A new Ohio law gives further reasons for chemical manufacturers and distributors to make sure their MSDSs are up-to-date:
Sanitarians with health departments across the state inspected every school in spring 2008 and made notes about improvements schools need to make to be in compliance with Jarod’s Law.
Zanesville-Muskingum County Health Department Sanitarian Adam Dickerson said Jarod’s Law is named after Jarod Bennett, a 5-year-old who was crushed and killed in 2005 by a cafeteria table at his school in Lebanon City Schools. The table had been recalled…
New requirements such as Material Safety Data Sheets (MSDS), labeling every chemical in each room, and hand/eye wash station signs above sinks and keeping chemicals out of reach of students, unless being used in front of a teacher as part of class instruction, were common observations made by sanitarians.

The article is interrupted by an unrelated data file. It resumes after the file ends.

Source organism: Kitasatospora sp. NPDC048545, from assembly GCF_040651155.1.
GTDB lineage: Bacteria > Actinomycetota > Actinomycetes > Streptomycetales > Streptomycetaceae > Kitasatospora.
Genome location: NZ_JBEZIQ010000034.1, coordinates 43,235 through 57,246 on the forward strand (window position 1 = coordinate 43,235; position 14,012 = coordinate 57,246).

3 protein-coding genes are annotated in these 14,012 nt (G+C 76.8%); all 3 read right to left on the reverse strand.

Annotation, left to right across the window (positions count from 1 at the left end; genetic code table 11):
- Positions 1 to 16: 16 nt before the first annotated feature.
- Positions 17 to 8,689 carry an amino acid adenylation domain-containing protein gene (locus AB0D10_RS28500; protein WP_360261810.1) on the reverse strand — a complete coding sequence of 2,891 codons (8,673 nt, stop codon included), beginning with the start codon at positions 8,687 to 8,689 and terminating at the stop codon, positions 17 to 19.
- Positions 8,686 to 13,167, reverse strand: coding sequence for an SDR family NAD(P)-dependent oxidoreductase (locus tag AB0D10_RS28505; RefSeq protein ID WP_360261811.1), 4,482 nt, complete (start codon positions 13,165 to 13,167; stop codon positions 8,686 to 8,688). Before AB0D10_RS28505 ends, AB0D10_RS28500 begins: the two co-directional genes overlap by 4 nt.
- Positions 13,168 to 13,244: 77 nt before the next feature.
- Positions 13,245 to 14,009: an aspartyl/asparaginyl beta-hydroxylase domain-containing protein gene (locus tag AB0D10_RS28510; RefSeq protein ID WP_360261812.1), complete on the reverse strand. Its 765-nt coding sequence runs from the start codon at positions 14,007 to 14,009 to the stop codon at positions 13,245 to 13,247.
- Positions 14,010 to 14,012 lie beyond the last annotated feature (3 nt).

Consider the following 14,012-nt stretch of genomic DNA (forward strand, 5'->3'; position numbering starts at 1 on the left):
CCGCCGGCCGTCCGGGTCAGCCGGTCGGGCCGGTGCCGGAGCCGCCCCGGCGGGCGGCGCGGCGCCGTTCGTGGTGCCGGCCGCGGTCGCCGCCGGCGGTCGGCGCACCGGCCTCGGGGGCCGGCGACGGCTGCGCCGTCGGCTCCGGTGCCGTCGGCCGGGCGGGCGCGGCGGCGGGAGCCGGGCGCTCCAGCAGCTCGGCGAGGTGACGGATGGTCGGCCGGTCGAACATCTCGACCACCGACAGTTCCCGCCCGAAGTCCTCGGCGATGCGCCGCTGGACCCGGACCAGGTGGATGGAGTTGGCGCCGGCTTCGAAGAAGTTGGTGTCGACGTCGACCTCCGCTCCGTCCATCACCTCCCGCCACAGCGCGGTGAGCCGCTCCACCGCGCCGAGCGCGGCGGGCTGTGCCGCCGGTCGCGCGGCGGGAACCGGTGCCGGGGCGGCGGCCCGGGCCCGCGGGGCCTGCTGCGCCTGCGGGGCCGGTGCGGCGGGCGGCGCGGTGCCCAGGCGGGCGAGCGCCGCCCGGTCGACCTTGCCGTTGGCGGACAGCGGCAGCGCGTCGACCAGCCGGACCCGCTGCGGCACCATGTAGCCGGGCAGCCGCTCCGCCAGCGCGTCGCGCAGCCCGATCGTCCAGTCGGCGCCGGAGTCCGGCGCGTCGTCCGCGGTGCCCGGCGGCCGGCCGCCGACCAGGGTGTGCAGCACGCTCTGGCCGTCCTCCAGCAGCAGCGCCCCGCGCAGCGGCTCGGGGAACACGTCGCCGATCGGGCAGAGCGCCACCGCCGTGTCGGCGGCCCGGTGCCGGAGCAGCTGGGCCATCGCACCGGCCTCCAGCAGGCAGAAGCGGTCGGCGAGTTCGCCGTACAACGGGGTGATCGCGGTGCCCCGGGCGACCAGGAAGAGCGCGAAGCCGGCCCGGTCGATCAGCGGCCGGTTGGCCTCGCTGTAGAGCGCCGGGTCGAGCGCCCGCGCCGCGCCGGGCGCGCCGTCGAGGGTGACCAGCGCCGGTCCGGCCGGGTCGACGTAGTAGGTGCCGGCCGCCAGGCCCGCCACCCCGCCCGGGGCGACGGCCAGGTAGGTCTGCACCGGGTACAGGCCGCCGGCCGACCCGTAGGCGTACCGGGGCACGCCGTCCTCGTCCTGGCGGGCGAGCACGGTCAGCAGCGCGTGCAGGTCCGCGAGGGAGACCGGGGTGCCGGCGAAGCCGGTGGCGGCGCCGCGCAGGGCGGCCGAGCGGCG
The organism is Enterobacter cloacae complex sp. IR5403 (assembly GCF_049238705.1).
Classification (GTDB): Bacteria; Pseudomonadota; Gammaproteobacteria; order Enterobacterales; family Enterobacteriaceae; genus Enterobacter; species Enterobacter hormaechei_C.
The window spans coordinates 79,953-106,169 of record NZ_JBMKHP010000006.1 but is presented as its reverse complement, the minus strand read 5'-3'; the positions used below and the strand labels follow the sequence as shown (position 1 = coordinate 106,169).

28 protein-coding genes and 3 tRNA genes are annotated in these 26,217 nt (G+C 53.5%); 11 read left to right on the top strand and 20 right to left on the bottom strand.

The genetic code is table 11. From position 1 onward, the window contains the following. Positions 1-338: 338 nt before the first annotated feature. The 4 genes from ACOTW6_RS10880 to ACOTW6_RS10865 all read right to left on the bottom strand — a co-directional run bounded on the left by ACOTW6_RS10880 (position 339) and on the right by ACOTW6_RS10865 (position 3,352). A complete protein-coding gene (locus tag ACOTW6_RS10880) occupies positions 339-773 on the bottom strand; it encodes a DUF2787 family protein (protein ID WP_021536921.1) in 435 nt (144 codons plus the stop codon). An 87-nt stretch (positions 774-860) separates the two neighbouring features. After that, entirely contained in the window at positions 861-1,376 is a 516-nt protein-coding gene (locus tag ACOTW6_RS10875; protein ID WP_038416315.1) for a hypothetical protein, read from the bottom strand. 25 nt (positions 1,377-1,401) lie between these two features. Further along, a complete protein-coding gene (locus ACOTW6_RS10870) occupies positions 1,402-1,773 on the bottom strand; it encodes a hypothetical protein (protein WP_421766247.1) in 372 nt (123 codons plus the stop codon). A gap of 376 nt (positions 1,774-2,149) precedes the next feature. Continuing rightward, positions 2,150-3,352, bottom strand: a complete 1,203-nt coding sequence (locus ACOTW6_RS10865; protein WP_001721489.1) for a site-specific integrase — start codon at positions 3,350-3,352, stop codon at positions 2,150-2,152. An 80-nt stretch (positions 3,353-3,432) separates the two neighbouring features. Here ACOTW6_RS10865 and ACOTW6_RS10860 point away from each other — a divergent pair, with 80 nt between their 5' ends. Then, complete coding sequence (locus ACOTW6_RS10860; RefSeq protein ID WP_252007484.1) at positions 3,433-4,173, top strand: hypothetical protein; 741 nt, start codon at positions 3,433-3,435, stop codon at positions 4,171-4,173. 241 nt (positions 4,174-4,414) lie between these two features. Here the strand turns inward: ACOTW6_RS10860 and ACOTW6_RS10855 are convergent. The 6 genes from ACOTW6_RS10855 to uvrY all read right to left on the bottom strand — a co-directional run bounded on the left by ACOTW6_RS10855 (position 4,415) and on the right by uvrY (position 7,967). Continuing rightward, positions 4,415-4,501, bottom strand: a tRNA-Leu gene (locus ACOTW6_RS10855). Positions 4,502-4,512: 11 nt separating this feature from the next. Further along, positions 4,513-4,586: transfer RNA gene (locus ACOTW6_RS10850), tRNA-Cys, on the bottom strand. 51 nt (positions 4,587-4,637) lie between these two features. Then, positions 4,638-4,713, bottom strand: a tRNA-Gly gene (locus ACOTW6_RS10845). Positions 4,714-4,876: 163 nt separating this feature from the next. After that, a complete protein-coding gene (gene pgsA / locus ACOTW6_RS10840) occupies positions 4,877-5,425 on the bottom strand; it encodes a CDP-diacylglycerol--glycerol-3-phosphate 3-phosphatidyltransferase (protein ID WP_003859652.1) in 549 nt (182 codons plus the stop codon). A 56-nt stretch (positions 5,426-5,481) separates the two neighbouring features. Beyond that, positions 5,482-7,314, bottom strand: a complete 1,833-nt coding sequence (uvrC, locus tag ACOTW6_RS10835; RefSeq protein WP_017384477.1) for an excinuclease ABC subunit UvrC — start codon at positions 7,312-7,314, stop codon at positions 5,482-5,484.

An MSDS sheet lists every chemical in each individual classroom, where it’s found and what to do if a student gets a chemical in their eyes or if one spills.
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